Yet again, I feel validated in having gone with vim and acknowledging its superiority over emac. I spent the last several hours in someone else’s server (rented) making configs here and there, and just overall exploring. Rented doesn’t come with sudo access unfortunately, but a lot (most) of what I can do in a /home directory,  I can do over there. Time and over again, I’ve found myself in need of vim; and it’s proven to have been the better choice. Do you know how many times I’ve needed to use emac for anything? None.. zip.. 0 – as in “zero” times. I’ve needed to know vim for a broad range of applications.

Imagine being inside a multi-hundred-thousand dollar system just digging through code, all the way to fixing a twenty-something dollar raspberry pi. Vim is so light and you can pretty much expect it to be installed in any system you plan on using, especially if it’s old. If by chance it’s not on there, getting it on there isn’t difficult. My chrome netbook was the first time I really needed to use vim. This was maybe 2 or 3 years ago. My ubuntu installation crashed, and so I needed to find another way to get the laptop running again because let’s face it, a chromebook isn’t’ really a laptop. It could be, but the operating system leaves so much more to offer and I don’t particularly like the idea of being locked in anyone’s ecosystem for too long. But my efforts failed, and I found myself in the middle of a bad install with an unsigned BIOS I had chosen to replaced the standard chromebook one. The only way to do that was to short the leads underneath the the laptop so the write protection would turn off – a simple jumper. I felt proud, it being a small, but meaningful hardware hack; but I soon found myself staring at a terminal that wasn’t acting right.

At its bare minimum, my new boot loader had some software to help it get to through the rest of its installation. I was going to put ubuntu on it, because at the time that was pretty much the only linux distro I had any experience with. Among that short list of software in the boot-loader was vi. Not vim, just vi, and I knew what it was. In the past I had forfeited getting acquainted with it because who in their right mind would use such a primitive text editor when you have all these other O-M-G-EYE-CANDY alternatives with so many other useful features? Why would any sane person torture themselves with this nonsense keyboard layout? But there I was, staring at a terminal and I had no other choice but to figure it out. So vi it was.

Fast forward a year or two, and vim’s my favorite editor. It wasn’t until, about 8 months ago that I REALLY began to appreciate it, and even more so this past summer.  Back in January, I was sitting next to a professor watching the guy do kongfu coding on that aforementioned multi-hundred-thousand dollar system. I remember asking him why, and it didn’t make too much sense back then, mostly because I wasn’t the one doing it. Regardless of what you’re working on, it really comes down to the fact that you’re probably working on a terminal. Furthermore, that terminal, probably isn’t on your computer. It’s somewhere else, on an entirely different platform or maybe on an entirely different planet (or not a planet, maybe it’s traveling beyond the now detittled Pluto, and the only way to interface with it is to recompile a Fortran oracle by which the only means to edit is through..). On top of that, you’re probably connected to four different platforms at the same time. Some of these computers might be running sub-controllers, and somehow you’re beyond seven layers away. The good news is, you can control all of them; and instantly reprogram and reedit them while they’re running, (even literally as they’re running/or flying), through vim.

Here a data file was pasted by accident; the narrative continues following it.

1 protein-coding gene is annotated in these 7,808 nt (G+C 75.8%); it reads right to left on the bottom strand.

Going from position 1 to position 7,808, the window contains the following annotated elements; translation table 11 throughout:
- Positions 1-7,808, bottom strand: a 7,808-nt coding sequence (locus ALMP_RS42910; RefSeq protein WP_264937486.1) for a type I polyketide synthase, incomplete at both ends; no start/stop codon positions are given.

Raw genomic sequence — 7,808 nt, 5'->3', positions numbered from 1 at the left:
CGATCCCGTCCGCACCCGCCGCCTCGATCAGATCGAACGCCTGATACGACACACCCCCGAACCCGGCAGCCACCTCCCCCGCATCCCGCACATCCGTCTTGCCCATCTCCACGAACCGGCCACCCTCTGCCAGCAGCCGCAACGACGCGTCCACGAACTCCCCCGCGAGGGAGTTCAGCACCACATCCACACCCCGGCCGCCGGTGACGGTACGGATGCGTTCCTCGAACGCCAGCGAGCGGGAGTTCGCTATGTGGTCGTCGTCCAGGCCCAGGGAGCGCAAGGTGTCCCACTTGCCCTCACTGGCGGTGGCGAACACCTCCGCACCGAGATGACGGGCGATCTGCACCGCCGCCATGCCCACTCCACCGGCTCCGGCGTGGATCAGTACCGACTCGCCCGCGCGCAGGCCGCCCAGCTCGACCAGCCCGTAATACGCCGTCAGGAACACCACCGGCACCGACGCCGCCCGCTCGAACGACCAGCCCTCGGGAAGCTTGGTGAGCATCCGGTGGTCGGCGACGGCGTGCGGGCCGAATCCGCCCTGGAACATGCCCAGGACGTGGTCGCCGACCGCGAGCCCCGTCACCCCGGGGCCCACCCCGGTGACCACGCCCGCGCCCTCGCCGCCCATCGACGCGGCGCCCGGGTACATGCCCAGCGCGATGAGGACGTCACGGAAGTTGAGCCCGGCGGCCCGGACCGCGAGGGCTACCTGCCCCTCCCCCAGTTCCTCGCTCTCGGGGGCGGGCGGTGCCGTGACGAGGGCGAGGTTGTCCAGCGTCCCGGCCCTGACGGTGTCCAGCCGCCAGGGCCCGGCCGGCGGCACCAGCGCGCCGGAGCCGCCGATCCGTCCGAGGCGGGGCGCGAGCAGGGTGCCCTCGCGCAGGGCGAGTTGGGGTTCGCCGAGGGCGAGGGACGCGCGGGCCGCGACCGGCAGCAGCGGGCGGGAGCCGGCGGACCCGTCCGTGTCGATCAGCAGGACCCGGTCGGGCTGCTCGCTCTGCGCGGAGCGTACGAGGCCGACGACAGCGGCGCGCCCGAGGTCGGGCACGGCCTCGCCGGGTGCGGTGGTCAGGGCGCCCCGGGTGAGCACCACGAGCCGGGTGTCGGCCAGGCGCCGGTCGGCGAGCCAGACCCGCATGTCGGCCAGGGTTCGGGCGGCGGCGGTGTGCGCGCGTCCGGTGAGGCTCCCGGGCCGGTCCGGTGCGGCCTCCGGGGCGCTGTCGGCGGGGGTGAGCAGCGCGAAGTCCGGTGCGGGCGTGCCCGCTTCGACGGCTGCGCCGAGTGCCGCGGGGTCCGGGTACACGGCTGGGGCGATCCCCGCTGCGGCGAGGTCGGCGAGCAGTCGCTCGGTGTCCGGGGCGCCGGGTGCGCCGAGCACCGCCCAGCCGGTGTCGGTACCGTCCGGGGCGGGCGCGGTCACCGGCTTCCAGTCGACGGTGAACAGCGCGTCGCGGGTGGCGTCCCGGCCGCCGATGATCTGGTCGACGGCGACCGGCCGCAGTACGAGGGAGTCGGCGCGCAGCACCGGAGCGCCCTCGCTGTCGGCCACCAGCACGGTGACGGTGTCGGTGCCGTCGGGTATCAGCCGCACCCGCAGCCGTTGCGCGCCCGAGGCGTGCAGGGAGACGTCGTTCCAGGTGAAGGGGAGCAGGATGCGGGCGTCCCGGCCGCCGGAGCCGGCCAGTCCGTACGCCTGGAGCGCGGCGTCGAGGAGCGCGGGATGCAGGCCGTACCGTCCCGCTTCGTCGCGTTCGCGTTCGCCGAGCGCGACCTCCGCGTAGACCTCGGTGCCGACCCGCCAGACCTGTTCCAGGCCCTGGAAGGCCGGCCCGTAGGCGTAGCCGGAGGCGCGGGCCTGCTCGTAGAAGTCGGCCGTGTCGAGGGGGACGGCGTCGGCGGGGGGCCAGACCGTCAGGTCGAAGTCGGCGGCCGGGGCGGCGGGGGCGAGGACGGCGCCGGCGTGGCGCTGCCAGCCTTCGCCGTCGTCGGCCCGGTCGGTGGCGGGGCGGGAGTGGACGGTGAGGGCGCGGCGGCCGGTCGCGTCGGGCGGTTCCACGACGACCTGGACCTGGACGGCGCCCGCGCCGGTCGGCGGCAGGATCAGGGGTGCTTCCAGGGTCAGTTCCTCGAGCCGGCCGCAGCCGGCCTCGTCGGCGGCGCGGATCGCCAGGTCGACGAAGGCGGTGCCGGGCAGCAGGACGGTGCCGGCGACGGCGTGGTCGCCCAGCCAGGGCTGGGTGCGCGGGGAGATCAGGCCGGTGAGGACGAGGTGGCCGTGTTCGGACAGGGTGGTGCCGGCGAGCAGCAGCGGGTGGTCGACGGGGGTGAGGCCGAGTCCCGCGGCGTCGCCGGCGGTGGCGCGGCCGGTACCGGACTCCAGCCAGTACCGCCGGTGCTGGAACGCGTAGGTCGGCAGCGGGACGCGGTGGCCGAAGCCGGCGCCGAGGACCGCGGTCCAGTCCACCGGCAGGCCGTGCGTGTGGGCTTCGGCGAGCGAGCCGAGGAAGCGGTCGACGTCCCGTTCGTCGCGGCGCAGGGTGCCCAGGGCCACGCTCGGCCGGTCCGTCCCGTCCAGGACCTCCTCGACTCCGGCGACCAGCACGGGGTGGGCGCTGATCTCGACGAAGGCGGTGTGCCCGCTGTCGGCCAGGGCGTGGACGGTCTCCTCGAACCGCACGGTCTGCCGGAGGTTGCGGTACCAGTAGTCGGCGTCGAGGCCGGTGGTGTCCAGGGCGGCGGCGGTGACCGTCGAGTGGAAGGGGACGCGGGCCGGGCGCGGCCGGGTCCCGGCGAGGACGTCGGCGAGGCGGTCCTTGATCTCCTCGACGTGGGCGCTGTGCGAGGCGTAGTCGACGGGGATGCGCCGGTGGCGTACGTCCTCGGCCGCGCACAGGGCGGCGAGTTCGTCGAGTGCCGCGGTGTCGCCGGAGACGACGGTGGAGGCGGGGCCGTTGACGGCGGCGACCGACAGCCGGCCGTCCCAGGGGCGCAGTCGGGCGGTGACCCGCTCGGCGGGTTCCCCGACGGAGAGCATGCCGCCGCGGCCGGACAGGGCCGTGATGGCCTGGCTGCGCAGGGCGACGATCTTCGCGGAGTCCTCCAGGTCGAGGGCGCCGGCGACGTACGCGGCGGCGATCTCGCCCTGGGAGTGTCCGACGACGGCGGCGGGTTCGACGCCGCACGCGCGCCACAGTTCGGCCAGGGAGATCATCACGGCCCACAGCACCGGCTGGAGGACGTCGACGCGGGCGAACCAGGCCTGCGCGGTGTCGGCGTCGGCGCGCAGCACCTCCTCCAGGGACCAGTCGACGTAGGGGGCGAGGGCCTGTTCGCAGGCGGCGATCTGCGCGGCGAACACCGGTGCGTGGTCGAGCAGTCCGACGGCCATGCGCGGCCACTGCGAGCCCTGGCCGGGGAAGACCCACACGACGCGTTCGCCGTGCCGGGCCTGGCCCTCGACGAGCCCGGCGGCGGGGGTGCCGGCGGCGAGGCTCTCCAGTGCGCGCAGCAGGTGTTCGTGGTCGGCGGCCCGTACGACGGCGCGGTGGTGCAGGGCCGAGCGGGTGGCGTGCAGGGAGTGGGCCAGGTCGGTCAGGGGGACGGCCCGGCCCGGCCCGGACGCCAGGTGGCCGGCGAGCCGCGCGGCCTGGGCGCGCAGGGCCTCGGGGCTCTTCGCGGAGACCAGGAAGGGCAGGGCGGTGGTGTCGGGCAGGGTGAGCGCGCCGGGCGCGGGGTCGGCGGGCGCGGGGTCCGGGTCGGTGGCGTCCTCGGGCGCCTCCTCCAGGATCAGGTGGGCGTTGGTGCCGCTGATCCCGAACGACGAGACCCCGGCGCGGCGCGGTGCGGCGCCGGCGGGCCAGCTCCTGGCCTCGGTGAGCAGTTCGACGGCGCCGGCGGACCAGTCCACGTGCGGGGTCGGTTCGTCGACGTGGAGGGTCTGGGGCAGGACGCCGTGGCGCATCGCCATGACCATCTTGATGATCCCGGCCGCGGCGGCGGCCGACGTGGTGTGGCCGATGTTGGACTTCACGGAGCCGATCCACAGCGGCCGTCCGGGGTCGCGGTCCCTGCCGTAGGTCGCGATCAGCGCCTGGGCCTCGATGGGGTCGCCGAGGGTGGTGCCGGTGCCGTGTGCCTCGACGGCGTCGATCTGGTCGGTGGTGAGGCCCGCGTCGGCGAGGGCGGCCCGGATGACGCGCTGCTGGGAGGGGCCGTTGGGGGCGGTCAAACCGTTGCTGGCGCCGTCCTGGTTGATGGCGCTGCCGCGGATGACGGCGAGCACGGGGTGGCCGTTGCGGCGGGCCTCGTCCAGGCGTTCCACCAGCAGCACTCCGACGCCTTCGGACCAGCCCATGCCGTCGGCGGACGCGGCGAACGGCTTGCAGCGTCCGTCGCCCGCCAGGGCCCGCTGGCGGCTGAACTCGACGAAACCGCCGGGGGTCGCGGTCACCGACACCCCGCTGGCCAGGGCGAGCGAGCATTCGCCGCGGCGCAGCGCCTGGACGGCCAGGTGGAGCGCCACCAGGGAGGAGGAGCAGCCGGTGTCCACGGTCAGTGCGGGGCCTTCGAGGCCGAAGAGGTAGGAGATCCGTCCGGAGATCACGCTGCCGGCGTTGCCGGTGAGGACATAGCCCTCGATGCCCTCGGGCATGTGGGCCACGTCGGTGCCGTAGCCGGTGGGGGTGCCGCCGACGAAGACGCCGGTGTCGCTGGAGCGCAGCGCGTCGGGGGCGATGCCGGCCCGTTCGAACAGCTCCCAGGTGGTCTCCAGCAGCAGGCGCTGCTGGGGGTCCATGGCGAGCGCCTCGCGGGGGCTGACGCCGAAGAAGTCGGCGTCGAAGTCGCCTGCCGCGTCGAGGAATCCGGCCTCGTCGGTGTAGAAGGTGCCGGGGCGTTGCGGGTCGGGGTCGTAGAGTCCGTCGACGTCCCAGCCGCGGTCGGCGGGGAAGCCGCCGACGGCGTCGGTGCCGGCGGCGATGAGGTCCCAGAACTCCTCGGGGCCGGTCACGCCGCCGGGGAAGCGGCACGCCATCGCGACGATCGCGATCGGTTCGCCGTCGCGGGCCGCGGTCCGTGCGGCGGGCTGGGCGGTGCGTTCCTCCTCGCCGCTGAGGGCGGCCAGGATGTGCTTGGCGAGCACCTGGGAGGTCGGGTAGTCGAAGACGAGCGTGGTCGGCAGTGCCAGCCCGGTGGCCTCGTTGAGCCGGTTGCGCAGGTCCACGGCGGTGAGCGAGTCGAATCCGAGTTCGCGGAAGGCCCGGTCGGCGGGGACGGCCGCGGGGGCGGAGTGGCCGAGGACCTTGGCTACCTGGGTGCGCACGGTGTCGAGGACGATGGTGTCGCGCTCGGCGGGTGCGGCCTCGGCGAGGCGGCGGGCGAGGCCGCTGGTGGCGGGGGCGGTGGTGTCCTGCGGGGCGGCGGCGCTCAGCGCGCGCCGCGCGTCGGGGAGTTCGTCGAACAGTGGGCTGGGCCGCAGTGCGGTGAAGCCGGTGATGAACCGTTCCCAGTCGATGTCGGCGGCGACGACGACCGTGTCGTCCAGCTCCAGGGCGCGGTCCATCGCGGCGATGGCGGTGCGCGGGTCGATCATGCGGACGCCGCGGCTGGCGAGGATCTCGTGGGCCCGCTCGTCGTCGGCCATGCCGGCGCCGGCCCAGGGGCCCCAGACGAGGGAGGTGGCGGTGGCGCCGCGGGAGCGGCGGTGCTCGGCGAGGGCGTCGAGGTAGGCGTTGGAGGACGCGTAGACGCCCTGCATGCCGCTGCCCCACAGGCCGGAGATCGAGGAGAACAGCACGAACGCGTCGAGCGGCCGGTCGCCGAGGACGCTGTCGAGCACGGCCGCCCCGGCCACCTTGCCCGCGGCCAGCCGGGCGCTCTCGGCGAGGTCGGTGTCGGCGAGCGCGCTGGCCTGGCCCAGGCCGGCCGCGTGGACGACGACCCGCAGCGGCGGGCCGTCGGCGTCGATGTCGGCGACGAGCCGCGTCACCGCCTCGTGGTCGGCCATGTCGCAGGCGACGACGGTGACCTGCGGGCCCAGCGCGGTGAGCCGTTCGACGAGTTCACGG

PuTTY was my first real linux experience, granted that was through a windows XP and 3 laptops ago. As a freshman in mechE, we had an amazing professor who made us use it, but this wasn’t something that was drilled into typical mechE students. There’s a real lack of computer programming experience brought into us by the intuition we pay tuition to. There was hardly any back in high school and I wonder how the education system has changed since. So, any of this, is something students will have to learn on their own (or they could quad-major in everything). The other day was my first time being inside of a BSD system – a unix system. I’m a senior, so maybe there’s something poetic to be said about this? So yeah, vim. Not because of the plug-ins or its advanced features, but because there’s beauty in simplicity. It somehow became simple. Also because of the terminal thing. That and I love my color syntax. It’s awesome.Oh, and I’m also on awesomewm. Seven years ago, I wouldn’t have dreamed of being able to write code like this. Seven months ago, I could hardly believe I was controlling platforms like this. It always felt surreal, like I didn’t belong here; and it still does at times. Seven layers ago, I was somebody completely different.

Let’s recheck that propagation
*hits*F5